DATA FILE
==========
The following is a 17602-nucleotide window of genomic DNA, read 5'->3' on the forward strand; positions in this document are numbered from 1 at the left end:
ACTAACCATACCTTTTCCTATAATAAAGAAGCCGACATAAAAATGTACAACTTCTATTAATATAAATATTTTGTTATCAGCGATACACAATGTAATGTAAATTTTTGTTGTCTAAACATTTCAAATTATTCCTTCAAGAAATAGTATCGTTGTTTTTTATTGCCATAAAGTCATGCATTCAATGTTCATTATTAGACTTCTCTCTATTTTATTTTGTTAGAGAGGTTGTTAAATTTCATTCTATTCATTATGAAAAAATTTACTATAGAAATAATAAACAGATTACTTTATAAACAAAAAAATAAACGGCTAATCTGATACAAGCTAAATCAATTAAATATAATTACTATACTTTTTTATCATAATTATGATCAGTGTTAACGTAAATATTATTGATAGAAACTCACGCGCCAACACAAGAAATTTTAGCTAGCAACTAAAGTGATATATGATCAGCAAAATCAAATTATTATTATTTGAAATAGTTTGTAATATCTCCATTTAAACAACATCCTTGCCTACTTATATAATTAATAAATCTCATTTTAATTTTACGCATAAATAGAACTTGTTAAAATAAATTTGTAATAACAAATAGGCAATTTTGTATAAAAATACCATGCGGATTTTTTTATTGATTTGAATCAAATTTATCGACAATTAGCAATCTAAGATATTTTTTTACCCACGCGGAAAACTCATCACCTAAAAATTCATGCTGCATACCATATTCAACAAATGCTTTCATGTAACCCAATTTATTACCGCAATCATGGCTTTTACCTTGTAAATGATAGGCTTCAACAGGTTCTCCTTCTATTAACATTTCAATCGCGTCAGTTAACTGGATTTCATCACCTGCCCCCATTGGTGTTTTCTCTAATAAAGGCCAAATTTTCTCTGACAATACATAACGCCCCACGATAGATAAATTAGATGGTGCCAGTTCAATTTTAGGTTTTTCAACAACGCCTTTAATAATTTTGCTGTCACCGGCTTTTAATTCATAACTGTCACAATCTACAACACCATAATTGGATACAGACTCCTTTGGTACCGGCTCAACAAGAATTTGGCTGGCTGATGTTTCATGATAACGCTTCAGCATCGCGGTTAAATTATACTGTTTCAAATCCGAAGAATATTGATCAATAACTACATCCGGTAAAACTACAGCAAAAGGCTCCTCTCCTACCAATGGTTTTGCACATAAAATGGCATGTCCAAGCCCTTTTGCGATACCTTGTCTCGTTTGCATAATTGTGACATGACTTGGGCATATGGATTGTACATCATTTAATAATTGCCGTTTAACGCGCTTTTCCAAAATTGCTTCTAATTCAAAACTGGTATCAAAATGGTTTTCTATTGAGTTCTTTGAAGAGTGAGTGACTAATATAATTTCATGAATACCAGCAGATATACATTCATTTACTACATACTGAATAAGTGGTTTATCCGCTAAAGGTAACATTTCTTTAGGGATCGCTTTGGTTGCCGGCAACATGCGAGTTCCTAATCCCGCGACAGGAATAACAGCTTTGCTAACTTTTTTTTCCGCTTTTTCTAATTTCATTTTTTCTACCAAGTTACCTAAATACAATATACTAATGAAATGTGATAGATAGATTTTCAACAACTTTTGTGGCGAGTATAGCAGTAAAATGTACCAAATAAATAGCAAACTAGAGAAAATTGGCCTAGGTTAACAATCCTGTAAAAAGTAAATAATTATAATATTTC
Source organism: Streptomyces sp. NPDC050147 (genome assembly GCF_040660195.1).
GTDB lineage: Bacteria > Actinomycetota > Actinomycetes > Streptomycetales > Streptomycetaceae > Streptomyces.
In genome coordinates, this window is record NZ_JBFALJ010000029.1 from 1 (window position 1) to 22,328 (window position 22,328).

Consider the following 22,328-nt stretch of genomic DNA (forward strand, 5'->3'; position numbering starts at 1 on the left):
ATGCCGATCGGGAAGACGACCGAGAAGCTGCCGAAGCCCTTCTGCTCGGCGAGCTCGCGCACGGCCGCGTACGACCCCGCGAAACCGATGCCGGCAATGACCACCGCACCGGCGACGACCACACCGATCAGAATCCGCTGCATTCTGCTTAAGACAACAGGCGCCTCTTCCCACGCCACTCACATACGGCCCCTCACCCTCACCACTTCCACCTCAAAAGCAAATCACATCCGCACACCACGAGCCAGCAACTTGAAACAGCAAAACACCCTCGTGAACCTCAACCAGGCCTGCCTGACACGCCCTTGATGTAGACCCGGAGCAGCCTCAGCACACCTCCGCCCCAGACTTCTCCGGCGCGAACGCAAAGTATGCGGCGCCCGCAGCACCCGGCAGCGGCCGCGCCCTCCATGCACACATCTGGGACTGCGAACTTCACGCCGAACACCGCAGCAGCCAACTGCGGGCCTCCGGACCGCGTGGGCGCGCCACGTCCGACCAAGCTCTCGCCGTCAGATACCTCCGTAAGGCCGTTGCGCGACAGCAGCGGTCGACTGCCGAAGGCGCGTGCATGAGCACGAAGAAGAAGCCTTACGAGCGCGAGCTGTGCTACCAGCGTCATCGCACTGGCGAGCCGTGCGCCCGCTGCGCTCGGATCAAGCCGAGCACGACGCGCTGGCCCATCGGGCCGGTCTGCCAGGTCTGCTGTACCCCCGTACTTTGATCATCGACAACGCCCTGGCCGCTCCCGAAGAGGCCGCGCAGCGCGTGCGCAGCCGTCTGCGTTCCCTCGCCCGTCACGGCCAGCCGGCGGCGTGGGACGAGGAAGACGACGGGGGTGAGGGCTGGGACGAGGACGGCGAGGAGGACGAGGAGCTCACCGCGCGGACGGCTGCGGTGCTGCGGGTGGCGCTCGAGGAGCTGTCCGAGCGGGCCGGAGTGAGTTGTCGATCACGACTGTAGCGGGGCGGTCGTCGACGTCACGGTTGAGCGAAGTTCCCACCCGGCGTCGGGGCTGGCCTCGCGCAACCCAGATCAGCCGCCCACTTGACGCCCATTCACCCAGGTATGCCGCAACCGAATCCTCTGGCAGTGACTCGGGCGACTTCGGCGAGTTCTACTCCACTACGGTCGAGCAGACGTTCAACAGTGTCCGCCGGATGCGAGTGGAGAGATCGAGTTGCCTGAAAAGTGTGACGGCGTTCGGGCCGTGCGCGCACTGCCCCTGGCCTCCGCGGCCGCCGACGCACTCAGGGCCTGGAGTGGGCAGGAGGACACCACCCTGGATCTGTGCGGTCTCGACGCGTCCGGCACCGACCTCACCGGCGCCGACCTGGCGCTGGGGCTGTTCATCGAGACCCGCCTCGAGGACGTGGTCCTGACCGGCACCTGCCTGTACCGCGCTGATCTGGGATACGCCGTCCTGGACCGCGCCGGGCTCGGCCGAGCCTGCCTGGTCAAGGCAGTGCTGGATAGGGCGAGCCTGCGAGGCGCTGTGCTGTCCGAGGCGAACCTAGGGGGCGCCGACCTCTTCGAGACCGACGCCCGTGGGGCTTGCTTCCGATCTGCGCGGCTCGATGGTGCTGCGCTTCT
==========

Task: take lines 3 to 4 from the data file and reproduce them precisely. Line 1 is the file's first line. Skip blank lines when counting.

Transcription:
Source organism: Streptomyces sp. NPDC050147 (genome assembly GCF_040660195.1).
GTDB lineage: Bacteria > Actinomycetota > Actinomycetes > Streptomycetales > Streptomycetaceae > Streptomyces.